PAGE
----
The Ethical Aftermath of a Values Revolution: Theoretical Bases of Change, Recalibration, and Principalization
AbstractProfound and wide-ranging values shifts among industrialized nations, first noted following World War II and measured on an ongoing basis since, have affected individual decision making in political, social, and institutional settings across the globe. Consequently, the adoption of this set of expansive values is having pronounced and measurable effects on organizational missions, standards, and activities. This change is particularly notable in terms of accountability practices, moral responsibility, and the distinction between ethical and unethical decision making. This article documents this change, the need for a recalibration of ethical standards, and the principalization of a new organizational values order. Future research on the implications of adopting expansive values in organizations is delineated. Copyright Springer Science+Business Media B.V. 2012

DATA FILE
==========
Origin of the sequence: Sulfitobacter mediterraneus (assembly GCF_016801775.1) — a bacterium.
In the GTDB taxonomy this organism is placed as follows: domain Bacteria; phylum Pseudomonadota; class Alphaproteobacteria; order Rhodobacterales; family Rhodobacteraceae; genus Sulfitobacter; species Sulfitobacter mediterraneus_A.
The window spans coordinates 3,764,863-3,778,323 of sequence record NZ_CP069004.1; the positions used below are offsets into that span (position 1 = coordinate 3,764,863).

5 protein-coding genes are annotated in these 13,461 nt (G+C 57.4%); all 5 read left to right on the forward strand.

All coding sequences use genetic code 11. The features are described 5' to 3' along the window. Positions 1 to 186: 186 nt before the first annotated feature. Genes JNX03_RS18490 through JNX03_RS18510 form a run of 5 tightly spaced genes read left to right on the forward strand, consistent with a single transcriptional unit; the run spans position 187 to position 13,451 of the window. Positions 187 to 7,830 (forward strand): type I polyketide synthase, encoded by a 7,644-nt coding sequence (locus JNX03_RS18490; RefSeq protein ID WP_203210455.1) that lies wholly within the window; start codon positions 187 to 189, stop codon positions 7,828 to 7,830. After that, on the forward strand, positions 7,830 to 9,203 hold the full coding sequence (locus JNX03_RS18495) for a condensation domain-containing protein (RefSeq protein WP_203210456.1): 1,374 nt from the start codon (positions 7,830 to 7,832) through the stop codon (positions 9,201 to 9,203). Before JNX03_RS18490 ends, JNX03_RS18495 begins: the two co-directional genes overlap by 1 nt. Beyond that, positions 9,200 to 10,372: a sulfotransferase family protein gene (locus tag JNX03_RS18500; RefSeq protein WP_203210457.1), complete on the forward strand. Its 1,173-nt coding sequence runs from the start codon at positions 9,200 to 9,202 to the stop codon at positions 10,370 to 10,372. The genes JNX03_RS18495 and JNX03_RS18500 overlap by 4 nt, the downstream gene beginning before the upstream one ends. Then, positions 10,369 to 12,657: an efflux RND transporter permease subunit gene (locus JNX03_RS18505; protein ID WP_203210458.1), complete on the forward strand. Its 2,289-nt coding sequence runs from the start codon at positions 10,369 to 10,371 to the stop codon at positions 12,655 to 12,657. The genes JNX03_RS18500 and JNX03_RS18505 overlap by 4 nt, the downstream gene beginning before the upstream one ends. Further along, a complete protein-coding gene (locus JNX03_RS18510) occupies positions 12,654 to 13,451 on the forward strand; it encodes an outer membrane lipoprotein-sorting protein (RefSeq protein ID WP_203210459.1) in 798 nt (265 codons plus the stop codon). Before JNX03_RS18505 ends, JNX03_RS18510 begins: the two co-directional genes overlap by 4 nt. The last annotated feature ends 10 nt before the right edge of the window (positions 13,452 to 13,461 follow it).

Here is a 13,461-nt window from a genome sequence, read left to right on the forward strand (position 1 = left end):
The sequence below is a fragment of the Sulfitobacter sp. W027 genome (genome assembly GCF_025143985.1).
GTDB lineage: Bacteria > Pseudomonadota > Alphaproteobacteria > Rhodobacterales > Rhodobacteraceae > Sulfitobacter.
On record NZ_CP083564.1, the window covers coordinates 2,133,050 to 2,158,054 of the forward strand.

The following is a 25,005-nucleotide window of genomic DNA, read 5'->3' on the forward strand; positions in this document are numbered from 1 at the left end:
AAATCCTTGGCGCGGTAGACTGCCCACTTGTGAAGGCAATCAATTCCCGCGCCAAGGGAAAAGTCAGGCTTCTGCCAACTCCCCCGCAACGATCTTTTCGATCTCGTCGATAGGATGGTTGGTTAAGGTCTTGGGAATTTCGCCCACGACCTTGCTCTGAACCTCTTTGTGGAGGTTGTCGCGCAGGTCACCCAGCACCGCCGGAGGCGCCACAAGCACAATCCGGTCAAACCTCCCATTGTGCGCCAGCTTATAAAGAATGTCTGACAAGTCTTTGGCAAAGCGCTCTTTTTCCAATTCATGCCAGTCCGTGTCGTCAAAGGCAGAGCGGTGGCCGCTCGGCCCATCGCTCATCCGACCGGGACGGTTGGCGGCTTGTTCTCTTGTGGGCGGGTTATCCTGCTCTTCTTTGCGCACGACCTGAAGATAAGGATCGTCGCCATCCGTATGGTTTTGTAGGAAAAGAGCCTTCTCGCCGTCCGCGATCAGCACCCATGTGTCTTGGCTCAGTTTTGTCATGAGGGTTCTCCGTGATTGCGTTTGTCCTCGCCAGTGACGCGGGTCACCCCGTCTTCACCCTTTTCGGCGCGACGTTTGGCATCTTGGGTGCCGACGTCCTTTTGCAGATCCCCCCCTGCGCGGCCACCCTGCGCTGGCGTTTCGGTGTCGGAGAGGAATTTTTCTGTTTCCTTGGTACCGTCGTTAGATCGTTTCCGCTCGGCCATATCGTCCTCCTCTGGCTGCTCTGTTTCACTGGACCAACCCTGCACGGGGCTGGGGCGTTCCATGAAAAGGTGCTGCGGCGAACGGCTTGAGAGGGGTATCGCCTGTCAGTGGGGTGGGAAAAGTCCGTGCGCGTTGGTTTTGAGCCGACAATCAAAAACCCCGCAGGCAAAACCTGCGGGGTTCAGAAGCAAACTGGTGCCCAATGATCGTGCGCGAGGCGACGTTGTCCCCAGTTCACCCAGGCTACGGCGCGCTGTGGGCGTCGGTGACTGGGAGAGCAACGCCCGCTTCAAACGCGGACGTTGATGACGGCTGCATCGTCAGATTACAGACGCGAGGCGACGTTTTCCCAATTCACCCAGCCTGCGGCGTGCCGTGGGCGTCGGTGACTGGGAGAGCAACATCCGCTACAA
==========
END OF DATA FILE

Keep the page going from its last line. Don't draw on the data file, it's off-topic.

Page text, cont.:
Download InfoIf you experience problems downloading a file, check if you have the proper application to view it first. In case of further problems read the IDEAS help page. Note that these files are not on the IDEAS site. Please be patient as the files may be large.
Bibliographic InfoArticle provided by Springer in its journal Journal of Business Ethics.
Volume (Year): 110 (2012)
Issue (Month): 3 (October)
Contact details of provider:
Web page: http://www.springerlink.com/link.asp?id=100281
Values change; Organizational ethics; Ethics and performance;
You can help add them by filling out this form.
reading list or among the top items on IDEAS.Access and download statisticsgeneral information about how to correct material in RePEc.
For technical questions regarding this item, or to correct its authors, title, abstract, bibliographic or download information, contact: (Guenther Eichhorn) or (Christopher F. Baum).
If references are entirely missing, you can add them using this form.